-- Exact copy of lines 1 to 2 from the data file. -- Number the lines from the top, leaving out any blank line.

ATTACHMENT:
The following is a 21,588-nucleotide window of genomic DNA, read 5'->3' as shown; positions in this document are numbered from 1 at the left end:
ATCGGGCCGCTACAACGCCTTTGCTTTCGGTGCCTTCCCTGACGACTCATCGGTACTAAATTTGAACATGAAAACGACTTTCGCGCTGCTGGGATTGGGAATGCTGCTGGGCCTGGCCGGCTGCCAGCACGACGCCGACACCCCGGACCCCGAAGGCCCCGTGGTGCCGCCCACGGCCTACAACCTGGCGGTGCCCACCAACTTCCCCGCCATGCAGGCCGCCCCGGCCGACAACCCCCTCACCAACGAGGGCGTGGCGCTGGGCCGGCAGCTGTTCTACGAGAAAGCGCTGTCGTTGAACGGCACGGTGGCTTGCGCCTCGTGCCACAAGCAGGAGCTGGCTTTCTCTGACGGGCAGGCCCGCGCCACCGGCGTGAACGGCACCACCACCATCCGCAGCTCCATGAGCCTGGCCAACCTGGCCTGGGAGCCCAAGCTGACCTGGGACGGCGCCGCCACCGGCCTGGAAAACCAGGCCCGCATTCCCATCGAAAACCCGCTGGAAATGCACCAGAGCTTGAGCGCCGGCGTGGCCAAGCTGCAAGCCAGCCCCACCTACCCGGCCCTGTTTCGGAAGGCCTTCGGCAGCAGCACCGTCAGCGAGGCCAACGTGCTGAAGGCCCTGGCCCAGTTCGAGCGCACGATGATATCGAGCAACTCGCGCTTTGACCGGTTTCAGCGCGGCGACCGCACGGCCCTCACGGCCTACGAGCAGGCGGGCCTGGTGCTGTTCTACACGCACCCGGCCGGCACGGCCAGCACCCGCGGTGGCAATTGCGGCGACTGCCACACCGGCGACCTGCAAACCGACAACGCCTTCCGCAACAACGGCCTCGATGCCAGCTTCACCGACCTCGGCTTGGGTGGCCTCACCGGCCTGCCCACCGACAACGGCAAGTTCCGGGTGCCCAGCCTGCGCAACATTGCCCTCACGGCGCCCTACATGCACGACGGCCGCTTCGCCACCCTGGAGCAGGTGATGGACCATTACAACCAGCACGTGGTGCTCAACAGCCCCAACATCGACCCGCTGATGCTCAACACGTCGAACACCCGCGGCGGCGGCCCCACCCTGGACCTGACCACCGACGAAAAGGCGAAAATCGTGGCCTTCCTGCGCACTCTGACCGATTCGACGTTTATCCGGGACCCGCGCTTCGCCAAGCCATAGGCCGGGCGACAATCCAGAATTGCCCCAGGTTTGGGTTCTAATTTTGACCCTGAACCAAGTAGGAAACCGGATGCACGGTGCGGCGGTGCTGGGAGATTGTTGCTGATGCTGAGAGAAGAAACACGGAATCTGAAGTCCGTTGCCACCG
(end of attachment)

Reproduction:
The following is a 21,588-nucleotide window of genomic DNA, read 5'->3' as shown; positions in this document are numbered from 1 at the left end:
ATCGGGCCGCTACAACGCCTTTGCTTTCGGTGCCTTCCCTGACGACTCATCGGTACTAAATTTGAACATGAAAACGACTTTCGCGCTGCTGGGATTGGGAATGCTGCTGGGCCTGGCCGGCTGCCAGCACGACGCCGACACCCCGGACCCCGAAGGCCCCGTGGTGCCGCCCACGGCCTACAACCTGGCGGTGCCCACCAACTTCCCCGCCATGCAGGCCGCCCCGGCCGACAACCCCCTCACCAACGAGGGCGTGGCGCTGGGCCGGCAGCTGTTCTACGAGAAAGCGCTGTCGTTGAACGGCACGGTGGCTTGCGCCTCGTGCCACAAGCAGGAGCTGGCTTTCTCTGACGGGCAGGCCCGCGCCACCGGCGTGAACGGCACCACCACCATCCGCAGCTCCATGAGCCTGGCCAACCTGGCCTGGGAGCCCAAGCTGACCTGGGACGGCGCCGCCACCGGCCTGGAAAACCAGGCCCGCATTCCCATCGAAAACCCGCTGGAAATGCACCAGAGCTTGAGCGCCGGCGTGGCCAAGCTGCAAGCCAGCCCCACCTACCCGGCCCTGTTTCGGAAGGCCTTCGGCAGCAGCACCGTCAGCGAGGCCAACGTGCTGAAGGCCCTGGCCCAGTTCGAGCGCACGATGATATCGAGCAACTCGCGCTTTGACCGGTTTCAGCGCGGCGACCGCACGGCCCTCACGGCCTACGAGCAGGCGGGCCTGGTGCTGTTCTACACGCACCCGGCCGGCACGGCCAGCACCCGCGGTGGCAATTGCGGCGACTGCCACACCGGCGACCTGCAAACCGACAACGCCTTCCGCAACAACGGCCTCGATGCCAGCTTCACCGACCTCGGCTTGGGTGGCCTCACCGGCCTGCCCACCGACAACGGCAAGTTCCGGGTGCCCAGCCTGCGCAACATTGCCCTCACGGCGCCCTACATGCACGACGGCCGCTTCGCCACCCTGGAGCAGGTGATGGACCATTACAACCAGCACGTGGTGCTCAACAGCCCCAACATCGACCCGCTGATGCTCAACACGTCGAACACCCGCGGCGGCGGCCCCACCCTGGACCTGACCACCGACGAAAAGGCGAAAATCGTGGCCTTCCTGCGCACTCTGACCGATTCGACGTTTATCCGGGACCCGCGCTTCGCCAAGCCATAGGCCGGGCGACAATCCAGAATTGCCCCAGGTTTGGGTTCTAATTTTGACCCTGAACCAAGTAGGAAACCGGATGCACGGTGCGGCGGTGCTGGGAGATTGTTGCTGATGCTGAGAGAAGAAACACGGAATCTGAAGTCCGTTGCCACCG